Six English ESL breakaway clubs agree to pay £22m to grassroots causes

·2-min read
<span>Photograph: Adam Davy/PA</span>
Photograph: Adam Davy/PA

The six English clubs who attempted to join the European Super League have agreed a settlement with the Premier League in which they will pay £22m between them to causes that support “the good of the game”. The sum is more than was agreed with Uefa in a similar act of contrition but still amounts to less per club than they would pay an average squad member in a year.

A further agreement was struck on new rules to prevent such a breakaway from happening again. In future each club agreeing to enter a competition without the consent of the league would pay a fine of £25m and receive a 30-point deduction. Under the terms of the ESL, the six – Arsenal, Chelsea, Liverpool, Manchester City, Manchester United and Tottenham – had planned to continue playing in their domestic leagues as well as in the invitation-only competition.

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The Premier League confirmed the news in a joint statement with the Football Association. “The six clubs involved in proposals to form a European Super League have today acknowledged once again that their actions were a mistake, and have reconfirmed their commitment to the Premier League and the future of the English game,” the statement read. “They have wholeheartedly apologised to their fans, fellow clubs, the Premier League and the FA.

“As a gesture of goodwill, the clubs have collectively agreed to make a contribution of £22m which will go towards the good of the game, including new investment in support for fans, grassroots football and community programmes.”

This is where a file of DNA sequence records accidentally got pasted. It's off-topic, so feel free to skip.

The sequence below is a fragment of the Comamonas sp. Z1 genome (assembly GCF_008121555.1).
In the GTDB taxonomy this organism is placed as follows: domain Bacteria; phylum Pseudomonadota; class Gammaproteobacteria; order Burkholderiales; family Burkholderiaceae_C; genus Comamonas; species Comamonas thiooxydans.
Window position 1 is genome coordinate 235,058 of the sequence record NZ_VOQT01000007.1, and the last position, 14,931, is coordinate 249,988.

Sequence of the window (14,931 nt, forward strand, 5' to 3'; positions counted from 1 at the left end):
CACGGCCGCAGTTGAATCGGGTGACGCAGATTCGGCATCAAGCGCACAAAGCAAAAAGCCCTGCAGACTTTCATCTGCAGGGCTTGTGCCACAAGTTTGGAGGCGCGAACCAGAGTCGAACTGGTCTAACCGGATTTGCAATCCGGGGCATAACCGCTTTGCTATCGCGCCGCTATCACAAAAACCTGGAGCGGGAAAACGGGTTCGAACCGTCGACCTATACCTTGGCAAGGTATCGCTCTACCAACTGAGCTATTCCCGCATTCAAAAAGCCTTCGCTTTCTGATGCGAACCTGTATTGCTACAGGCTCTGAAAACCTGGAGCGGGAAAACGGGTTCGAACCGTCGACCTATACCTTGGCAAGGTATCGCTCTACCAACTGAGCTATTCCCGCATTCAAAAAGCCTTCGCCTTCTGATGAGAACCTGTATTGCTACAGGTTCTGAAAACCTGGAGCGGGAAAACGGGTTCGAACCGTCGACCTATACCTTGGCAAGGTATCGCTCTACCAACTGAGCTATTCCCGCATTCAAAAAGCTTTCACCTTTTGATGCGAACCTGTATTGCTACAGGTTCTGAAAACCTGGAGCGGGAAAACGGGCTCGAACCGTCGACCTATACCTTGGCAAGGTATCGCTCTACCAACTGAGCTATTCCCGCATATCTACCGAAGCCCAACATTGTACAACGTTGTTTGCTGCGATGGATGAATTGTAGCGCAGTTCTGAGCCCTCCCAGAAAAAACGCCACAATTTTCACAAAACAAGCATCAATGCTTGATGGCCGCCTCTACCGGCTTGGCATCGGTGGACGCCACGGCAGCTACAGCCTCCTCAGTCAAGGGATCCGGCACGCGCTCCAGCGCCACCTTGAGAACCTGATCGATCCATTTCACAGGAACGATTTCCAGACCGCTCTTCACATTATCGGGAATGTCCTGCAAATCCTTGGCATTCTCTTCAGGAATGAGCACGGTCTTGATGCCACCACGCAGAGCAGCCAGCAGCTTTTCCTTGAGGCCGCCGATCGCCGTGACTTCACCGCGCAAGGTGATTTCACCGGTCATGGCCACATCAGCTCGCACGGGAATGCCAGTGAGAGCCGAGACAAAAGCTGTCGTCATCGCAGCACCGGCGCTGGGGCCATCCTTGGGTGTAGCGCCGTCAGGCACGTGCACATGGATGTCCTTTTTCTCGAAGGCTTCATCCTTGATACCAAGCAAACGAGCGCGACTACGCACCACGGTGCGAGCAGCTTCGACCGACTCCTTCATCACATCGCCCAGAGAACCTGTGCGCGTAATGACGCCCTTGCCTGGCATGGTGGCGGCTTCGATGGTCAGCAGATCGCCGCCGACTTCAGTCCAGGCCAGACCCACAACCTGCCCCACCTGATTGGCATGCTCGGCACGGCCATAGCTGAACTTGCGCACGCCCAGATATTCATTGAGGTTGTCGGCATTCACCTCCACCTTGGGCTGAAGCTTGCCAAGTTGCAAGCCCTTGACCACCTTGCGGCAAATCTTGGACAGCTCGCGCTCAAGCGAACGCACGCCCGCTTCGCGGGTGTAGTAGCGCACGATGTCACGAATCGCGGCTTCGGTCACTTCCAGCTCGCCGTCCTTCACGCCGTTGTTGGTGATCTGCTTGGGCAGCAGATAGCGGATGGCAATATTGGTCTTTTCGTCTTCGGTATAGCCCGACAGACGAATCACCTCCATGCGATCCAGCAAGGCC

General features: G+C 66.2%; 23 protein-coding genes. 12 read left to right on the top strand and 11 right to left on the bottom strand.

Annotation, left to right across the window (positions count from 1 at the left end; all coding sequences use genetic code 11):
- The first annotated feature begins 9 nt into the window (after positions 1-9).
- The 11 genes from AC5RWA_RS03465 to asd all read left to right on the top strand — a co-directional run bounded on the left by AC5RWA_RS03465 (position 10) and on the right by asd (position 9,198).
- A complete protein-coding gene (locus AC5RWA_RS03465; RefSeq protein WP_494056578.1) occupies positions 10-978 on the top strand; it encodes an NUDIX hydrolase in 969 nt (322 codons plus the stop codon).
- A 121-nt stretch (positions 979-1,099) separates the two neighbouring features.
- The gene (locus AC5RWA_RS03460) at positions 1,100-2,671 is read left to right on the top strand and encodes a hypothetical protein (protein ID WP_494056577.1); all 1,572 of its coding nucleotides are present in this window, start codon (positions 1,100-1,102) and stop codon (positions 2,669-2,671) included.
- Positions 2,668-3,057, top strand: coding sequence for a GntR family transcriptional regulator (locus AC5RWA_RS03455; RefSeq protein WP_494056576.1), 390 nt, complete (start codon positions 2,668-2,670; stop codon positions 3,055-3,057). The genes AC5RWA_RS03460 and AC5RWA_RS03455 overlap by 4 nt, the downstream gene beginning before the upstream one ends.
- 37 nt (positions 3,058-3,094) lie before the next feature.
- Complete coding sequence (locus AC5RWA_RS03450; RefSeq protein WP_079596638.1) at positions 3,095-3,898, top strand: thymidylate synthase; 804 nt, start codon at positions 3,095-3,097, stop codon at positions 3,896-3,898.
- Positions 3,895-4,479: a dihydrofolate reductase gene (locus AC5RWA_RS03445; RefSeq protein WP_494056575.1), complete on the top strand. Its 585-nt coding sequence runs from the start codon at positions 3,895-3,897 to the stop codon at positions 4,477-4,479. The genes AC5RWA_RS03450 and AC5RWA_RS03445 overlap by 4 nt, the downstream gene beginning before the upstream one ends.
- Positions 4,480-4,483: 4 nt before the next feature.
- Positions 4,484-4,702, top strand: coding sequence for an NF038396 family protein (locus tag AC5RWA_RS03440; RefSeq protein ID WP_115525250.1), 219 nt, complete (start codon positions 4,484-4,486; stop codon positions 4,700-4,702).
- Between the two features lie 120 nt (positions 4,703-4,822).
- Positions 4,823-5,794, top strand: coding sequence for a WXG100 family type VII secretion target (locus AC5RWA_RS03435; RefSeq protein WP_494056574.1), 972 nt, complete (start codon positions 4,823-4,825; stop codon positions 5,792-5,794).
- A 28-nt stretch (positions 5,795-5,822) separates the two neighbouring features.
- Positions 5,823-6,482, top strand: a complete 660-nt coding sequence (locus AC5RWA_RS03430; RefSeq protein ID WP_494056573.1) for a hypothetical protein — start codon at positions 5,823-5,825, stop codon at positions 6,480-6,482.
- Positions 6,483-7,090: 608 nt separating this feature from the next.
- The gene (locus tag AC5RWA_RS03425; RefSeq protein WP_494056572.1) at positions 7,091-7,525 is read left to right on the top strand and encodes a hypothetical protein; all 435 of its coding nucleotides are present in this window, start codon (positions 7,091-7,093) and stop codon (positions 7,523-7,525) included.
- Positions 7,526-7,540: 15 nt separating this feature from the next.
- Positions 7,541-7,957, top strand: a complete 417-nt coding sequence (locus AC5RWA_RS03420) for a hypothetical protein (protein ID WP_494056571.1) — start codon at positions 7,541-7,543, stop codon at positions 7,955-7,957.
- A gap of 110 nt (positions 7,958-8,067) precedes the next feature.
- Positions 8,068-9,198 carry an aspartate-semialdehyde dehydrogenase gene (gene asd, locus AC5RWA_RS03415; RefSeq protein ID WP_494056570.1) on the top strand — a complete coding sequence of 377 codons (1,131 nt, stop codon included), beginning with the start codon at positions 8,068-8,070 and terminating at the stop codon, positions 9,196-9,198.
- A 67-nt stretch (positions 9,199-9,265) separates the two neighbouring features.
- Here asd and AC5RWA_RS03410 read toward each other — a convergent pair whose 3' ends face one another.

The league had previously announced it would attempt to close off the possibility of future breakaways by changing the competition’s rules. The size of the punishment doled out to the clubs, however, will be seen as evidence of how dependent the league is on its biggest names for its global success.

Under the terms of the ESL deal, individual “founder” clubs were in line to earn £250m simply for signing up to the project. That money would have been in effect loaned by the bank JP Morgan, however, and offset against future TV revenues.

The government’s review of football in England, led by the former sports minister Tracey Crouch MP, is also likely to look at the possibility of stopping future threats to the English football pyramid. The review is expected to come to preliminary conclusions before parliament goes into summer recess.